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Managing Legionella and other Pathogenic Microorganisms in Building Water Systems

May 9, 2018 - May 11, 2018

Managing Legionella and other Pathogenic Microorganisms in Building Water Systems

May 9 – 11, 2018
Baltimore, Maryland

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This practical conference is a must for everyone with an interest in controlling risks from exposures to Legionella in water plumbing, cooling towers and pools and spas.

Many microorganisms regrow post drinking water treatment and colonize distribution, plumbing and cooling water systems. Among these are: Mycobacterium avium, Legionella pneumophila and non pneumophila strains, and Acanthamoeba polyphaga. They colonize biofilms where they can proliferate by being protected from disinfectant residuals. Legionella pneumophila, in particular, is a significant public health concern. Many disease outbreaks involving thousands of cases of Legionella-associated respiratory disease and at least hundreds of deaths have been reported in the U.S. and Europe since the first identified legionellosis outbreak in Philadelphia in 1976. Legionellosis became a CDC reportable disease in the U.S. in 2001. The most recent Centers for Disease Control Mortality and Morbidity Weekly Report (MMWR, Aug 14, 2015) for 2013-2014 demonstrates that water-related legionellosis is the most significant waterborne disease in the USA and probably also in all developed countries. The MMWR listed 431 cases of 10 microbial diseases. Twenty-one of the 32 reported outbreaks were caused by legionella resulting in 111 cases and 14 deaths, and it was the only cause of deaths among the reported waterborne outbreaks. Since the implementation of the Safe Drinking Water Act regulations in about 1980, there has been a general decline in reported traditional waterborne disease outbreaks, but an increase of those associated with water distribution rather than source water treatment.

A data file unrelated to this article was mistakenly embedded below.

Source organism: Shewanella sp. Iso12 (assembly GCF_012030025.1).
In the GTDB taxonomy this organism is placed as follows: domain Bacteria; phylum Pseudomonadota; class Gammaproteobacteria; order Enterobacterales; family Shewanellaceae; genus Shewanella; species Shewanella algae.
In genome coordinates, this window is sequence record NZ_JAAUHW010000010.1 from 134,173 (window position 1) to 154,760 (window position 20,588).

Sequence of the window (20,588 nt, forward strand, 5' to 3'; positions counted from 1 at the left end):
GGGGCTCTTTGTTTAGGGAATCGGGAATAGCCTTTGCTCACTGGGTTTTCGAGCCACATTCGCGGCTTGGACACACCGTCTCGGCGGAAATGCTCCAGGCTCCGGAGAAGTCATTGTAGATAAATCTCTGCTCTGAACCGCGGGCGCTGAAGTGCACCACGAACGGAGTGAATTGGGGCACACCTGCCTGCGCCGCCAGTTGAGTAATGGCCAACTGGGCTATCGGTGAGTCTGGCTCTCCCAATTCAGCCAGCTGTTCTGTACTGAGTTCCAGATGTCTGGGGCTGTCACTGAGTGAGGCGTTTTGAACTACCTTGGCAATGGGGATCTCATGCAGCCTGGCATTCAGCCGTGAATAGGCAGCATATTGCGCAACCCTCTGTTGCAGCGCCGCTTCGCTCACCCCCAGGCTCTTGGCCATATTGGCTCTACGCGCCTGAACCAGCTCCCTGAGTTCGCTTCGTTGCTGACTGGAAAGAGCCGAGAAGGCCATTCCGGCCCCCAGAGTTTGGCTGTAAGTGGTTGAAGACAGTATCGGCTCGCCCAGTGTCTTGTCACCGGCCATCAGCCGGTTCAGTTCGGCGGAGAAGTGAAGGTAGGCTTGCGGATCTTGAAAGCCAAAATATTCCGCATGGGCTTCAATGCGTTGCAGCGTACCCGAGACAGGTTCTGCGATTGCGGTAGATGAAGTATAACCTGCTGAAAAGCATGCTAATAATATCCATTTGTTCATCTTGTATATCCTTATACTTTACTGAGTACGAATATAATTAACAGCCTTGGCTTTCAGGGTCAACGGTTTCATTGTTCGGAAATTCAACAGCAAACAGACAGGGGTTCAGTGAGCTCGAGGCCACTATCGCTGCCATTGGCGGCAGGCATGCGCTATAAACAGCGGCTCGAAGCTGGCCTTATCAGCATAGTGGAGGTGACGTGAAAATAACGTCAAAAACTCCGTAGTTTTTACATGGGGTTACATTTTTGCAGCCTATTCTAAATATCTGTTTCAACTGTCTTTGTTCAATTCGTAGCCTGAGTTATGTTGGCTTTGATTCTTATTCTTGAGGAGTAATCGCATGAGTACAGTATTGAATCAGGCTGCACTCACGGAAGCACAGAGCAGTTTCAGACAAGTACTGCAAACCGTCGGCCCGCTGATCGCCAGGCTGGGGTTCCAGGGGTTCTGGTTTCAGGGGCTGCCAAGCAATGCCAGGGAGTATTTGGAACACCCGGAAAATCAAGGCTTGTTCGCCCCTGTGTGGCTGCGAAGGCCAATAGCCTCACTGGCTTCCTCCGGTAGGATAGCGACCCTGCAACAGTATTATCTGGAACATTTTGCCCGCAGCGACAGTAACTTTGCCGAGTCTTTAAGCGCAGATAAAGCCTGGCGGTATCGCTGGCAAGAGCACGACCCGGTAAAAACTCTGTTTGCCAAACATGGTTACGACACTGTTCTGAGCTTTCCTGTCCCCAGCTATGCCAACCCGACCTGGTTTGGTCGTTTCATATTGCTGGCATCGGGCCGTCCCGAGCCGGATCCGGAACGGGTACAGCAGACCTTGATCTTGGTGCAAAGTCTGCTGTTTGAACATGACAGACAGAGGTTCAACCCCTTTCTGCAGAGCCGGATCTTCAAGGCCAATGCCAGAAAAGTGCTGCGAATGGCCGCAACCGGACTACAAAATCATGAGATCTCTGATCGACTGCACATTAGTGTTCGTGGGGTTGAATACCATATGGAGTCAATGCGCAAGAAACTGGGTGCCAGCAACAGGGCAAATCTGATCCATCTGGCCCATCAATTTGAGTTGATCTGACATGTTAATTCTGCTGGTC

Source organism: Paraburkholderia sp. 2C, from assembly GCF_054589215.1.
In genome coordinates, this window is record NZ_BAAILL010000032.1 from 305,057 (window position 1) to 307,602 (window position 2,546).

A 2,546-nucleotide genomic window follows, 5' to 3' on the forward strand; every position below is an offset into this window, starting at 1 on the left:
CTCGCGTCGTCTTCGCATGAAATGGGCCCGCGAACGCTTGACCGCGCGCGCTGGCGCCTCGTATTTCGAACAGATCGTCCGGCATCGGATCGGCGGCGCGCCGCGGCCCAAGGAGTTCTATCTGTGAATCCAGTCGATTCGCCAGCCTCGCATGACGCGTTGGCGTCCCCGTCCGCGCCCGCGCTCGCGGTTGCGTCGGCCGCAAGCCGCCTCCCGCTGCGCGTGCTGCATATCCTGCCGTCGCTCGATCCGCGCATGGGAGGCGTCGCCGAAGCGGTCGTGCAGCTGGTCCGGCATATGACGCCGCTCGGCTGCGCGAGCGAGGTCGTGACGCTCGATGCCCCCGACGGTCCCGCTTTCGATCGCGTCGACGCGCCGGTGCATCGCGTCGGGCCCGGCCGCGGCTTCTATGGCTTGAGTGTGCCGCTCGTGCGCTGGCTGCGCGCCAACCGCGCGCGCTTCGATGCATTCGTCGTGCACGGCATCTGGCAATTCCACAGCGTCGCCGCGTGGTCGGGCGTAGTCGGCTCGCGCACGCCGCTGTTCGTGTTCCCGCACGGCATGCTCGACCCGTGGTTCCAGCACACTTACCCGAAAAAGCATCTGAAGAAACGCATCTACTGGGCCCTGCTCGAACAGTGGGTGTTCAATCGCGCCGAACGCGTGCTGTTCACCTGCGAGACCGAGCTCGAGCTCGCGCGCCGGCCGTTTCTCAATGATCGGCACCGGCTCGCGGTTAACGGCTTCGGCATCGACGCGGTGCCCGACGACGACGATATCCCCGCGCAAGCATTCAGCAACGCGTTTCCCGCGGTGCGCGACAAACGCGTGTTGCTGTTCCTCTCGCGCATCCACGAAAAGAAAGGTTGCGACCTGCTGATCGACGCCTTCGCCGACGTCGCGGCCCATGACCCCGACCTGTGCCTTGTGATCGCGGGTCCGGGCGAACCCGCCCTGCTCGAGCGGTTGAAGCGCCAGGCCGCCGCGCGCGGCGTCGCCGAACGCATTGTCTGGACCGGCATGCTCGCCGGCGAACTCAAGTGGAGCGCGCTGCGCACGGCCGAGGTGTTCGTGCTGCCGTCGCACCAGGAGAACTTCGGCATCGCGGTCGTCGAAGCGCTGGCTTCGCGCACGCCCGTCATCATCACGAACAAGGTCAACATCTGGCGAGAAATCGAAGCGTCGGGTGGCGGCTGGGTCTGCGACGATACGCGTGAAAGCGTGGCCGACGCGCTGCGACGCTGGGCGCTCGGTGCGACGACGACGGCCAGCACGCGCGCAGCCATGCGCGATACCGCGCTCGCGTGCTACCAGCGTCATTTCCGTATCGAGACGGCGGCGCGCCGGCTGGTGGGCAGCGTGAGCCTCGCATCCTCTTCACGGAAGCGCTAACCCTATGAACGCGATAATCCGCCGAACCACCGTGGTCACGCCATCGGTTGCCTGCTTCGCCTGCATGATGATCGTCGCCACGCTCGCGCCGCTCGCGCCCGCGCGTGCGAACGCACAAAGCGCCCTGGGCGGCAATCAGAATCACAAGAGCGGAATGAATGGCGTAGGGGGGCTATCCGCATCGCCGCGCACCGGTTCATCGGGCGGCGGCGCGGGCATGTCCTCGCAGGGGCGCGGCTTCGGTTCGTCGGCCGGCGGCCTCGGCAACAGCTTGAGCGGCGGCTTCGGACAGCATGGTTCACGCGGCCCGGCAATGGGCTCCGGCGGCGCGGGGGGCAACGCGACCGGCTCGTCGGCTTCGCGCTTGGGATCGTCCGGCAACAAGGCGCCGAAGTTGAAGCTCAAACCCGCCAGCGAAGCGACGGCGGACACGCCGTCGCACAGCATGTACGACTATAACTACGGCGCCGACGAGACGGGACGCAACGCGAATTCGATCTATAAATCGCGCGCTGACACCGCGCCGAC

Periodic reports of Legionella disease outbreaks associated with hospitals and cooling systems attract national publicity, but it is clear that the impacted community of water suppliers, building facilities, state regulators, health care, and plumbing officials are still lacking adequate information and advice on the physical plumbing water conditions, microbial monitoring and detection, and prevention and mitigation opportunities that can reduce risks to the public. Additional information, the outstanding program, and registration details are available at     legionella2018.org

Contact: Joe Cotruvo  joseph.cotruvo@verizon.net, or Dave Purkiss purkiss@nsf.org


May 9, 2018
May 11, 2018
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